She said she started writing poetry when she was only 5, but didn’t really share anything she would write with others — including a host of love poems and short stories — until she was in her 20s. She took a creative-writing class at Springfield Technical Community College, and developed a passion for poetry and other forms of writing, all of which fall in the category of storytelling.

Her first published work was a collection of her poems she titled Double Dutch, with her favorite being one she called “Peanut Butter & Jelly,” a message to her mother, who helped her raise the son she had when she was 18 years old.

Years later, she penned another collection of poems called But You Have Such a Pretty Face, a phrase which, as noted, she came to hear — and resent — as a child growing up.

“I’ve been told that my whole life — that I had a pretty face and if I lost weight I’d be even prettier,” she told BusinessWest, adding that she fully understands that she’s far from alone when it comes to women who have heard that phrase or words to that effect.

“I never took it as a complement,” she went on, adding that it was the word ‘but’ that always grated her — and obviously others who have heard it. “They’re saying, in essence, all these other things are wrong, but you have a pretty face.”

Her poems, and all her work, for that matter, are intended to empower people, but especially women and girls and African-Americans, to move beyond what others say or think about them and not let phrases like ‘But you have such a pretty face’ affect their psyche, their goals, or their lives.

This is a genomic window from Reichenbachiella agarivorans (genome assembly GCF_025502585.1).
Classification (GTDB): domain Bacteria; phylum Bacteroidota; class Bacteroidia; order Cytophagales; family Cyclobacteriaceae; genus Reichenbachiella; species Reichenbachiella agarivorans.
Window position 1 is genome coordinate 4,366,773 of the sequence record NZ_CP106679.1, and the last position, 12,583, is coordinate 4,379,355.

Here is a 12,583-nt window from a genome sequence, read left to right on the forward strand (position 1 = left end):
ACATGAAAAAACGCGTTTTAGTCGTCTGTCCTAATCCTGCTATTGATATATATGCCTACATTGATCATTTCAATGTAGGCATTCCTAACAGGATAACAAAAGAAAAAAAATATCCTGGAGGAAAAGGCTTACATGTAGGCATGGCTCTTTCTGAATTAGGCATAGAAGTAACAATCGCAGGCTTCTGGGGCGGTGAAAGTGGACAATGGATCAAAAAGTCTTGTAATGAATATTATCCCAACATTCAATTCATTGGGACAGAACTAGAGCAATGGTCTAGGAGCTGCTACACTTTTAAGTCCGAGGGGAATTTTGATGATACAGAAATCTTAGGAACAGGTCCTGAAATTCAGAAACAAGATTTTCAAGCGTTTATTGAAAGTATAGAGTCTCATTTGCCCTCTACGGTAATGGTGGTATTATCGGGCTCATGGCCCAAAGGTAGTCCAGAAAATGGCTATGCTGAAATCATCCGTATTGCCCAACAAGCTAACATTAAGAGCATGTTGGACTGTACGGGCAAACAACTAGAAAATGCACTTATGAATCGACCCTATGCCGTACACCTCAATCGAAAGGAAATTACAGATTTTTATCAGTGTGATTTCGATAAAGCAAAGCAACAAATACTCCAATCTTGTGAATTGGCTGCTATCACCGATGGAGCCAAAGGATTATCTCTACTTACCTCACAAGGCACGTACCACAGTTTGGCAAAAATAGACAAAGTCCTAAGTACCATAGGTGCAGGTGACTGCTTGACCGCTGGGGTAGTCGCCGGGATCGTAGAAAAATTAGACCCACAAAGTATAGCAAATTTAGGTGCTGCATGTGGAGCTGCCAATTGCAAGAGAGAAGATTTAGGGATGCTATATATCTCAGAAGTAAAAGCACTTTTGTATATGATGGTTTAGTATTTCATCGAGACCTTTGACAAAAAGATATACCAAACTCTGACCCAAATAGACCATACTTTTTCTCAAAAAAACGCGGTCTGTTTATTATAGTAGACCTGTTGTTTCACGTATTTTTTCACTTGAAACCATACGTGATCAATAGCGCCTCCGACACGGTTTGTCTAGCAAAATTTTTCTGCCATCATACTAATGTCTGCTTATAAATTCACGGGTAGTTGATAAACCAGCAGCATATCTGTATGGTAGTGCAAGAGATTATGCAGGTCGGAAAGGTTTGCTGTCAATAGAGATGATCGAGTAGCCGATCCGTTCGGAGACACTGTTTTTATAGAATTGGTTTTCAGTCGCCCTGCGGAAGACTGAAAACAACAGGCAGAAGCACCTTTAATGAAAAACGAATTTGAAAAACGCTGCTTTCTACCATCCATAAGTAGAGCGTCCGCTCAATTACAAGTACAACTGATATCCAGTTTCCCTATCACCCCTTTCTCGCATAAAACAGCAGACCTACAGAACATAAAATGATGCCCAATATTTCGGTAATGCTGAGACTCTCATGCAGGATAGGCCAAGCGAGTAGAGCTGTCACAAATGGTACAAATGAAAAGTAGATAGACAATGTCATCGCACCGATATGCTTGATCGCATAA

One selection, “A poem for black girls” (a tribute to Nikki Giovanni’s “Poem for Black Boys”, is an effective example. It reads, in part:

You carry fire with you wherever you go,

Hands on hips, head tilted to the side

Big brown eyes full of wonder

No one can be like you!

You will never have to pay for

Full lips, wide hips, curly hair

You already have it naturally, because can’t you see

No one can be like you!

Your skin shades — from sunlight to Bermuda brown

No sunbathing is needed, you wake up naturally tanned,

No one can be like you!

Story Lines

Until very recently, writing was something that Senter-Brown did in what amounted to her spare time, and in many ways, those efforts dovetailed nicely with what she did for a living, which was actually volunteer work that morphed into a job and a career.